There are a variety of stories across the papers today. As the first funerals start of the 26 people murdered in Sandy Hook there is still in depth coverage of the massacre. The call for gun control is beginning to gain some ground, but it may take time for both sides to come to an agreement. Talking of agreement the front page of the FT reports that a deal is taking shape to avert the US fiscal cliff which would otherwise send the US economy into a tailspin with implications for the rest of us.
Back in the UK and the cabinet this morning will discuss them latest developments in the UK. With inflation remaining unchanged over the month the cabinet may try to put a positive spin on the economy, but the fastest rising items are fruit, bread and cereals as well as energy bills, or what is becoming the largest part of household spending as the squeeze continues. The front page of the Morning Star highlights the Unite survey showing ordinary people are being pushed ever further into debt just to get by. Perhaps the cabinet should invite an ordinary member of the public to cabinet.
Instead the Tories are more concerned on demonising ordinary working people with the Mirror reporting on a backlash over adverts dismissing all benefit claimants as layabouts, so if you have no job, are ill or disabled it’s your fault in the Tories eyes, remember that at the next election. The Tory strategy does not seem to be working as the Indie has the latest opinion poll which shows a solid 10 per cent lead for Labour (39 per cent) over the Tories (29 per cent).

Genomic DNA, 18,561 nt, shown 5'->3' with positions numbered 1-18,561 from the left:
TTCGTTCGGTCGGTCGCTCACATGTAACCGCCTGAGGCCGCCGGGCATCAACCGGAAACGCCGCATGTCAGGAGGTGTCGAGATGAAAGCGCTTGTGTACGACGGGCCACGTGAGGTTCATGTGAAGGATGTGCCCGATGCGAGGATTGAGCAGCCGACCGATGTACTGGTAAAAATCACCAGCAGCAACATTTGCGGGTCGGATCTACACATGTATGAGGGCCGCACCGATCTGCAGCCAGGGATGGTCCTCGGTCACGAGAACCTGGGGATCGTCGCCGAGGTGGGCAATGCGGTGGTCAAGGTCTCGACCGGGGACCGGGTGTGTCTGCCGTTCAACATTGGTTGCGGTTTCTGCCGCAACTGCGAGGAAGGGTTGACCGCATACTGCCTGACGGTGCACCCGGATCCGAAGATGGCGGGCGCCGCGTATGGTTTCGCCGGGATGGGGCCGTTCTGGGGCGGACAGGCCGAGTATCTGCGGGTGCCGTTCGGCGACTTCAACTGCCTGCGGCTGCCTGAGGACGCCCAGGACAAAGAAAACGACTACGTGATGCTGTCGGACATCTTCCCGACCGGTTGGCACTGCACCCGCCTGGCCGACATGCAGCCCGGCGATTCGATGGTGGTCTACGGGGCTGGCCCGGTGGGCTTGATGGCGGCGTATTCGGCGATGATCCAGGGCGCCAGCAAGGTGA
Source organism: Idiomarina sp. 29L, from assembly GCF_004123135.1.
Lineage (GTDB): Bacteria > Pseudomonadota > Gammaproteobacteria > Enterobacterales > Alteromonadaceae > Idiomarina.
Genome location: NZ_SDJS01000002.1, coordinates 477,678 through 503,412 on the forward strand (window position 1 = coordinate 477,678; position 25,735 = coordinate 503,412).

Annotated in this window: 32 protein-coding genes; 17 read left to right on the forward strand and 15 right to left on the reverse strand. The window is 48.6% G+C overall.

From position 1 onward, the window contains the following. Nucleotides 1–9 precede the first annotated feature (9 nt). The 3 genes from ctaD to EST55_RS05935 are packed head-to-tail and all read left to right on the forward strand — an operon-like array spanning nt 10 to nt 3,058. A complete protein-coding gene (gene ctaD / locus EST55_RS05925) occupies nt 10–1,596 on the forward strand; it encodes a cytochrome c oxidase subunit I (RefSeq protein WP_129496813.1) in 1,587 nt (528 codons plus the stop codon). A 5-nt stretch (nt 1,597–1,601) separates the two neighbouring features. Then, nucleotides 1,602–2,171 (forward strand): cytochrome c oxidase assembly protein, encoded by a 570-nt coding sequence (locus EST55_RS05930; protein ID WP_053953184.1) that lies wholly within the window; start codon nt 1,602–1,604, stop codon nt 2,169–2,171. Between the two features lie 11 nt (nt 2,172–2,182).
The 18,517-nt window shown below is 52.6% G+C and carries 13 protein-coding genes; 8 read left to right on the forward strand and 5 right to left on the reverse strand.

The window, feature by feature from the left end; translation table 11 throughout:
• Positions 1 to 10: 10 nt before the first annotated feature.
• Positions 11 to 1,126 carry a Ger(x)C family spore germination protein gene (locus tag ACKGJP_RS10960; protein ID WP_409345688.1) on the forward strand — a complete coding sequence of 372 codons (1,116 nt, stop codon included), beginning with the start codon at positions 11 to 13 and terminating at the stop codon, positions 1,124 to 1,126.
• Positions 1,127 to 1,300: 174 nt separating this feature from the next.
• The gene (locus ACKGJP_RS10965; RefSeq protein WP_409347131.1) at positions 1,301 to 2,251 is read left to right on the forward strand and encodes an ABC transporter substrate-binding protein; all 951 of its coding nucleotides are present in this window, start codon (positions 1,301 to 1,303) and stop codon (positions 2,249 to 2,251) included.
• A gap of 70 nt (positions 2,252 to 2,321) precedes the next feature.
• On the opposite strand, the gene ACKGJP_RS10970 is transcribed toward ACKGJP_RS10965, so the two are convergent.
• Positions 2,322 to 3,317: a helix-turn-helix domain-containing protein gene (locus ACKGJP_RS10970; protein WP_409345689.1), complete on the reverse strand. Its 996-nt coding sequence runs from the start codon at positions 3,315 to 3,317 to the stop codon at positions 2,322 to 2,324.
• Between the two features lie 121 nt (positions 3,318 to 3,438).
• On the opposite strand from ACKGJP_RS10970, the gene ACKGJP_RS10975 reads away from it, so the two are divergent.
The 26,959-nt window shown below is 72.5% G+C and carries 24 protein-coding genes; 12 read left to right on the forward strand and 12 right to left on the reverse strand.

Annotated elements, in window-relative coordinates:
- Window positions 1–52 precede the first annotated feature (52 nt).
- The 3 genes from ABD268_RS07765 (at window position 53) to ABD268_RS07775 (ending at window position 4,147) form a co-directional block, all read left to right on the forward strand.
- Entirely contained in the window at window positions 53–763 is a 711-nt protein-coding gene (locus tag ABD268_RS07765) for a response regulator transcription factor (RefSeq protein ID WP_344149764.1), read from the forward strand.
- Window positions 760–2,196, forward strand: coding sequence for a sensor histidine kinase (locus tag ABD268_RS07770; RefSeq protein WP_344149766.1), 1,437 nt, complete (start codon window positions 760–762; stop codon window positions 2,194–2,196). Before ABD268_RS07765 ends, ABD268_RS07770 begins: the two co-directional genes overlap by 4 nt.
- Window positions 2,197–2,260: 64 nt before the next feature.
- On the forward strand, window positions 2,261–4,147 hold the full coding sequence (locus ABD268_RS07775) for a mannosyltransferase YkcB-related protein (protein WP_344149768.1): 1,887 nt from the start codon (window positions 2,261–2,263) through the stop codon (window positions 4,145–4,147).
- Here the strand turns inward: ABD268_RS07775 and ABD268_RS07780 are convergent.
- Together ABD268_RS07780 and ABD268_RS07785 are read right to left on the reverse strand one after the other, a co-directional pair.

The coalition’s lapdogs the Lib Dems squeeze into third with just 10 per cent, and that is why deputy prime minister Nick Clegg tried to put some clear blue water between his party and the Tories. His big idea, get rid off free bus passes for well-off pensioners and another attack on benefit claimants, won’t win that way.
Also losing out are taxpayers as many papers report that the taxman kept 20 million phone calls on hold last year as callers waited almost five minutes on average to get through. Perhaps that will be the new excuse from the big companies, I called to pay my tax bills but no one answered? And talking of bills, as high street retailer Comet finally closes it has emerged that the taxpayer faces a £50 million bill to cover mass redundancies and unpaid taxes. This despite the private equity owners seemingly having gained substantially while what can only bee seen as running the company into the ground, perhaps some of the private equity profit can be transferred to the taxpayer?
Finally talking of transfers and the real impact of the recession the Indie covers a report from the Bank of England which confirms that the poor have suffered a bigger hit in incomes than the rich, that’s obviously why we have more cuts to benefits to pay for the top tax rate cut due in April, only in Con-Dem Britain…
(no links all stories behind paywall)
- Deal takes shape to avert US fiscal cliff (p1)
- G4S set to win child benefit role (p1)
- Business group backs Heathrow expansion (p2)
- Revenue’s hotline called to account (p2)
- Exit from EU imaginable, says Cameron (p4)
- Tesco edges closer to naming UK chief (p19)
- Apple hit by growth worries (p19)
- Volvo to shift up a gear in China (p23
- Date set for Google v Germany [over charges] (p23)
Edited by Mik Sabiers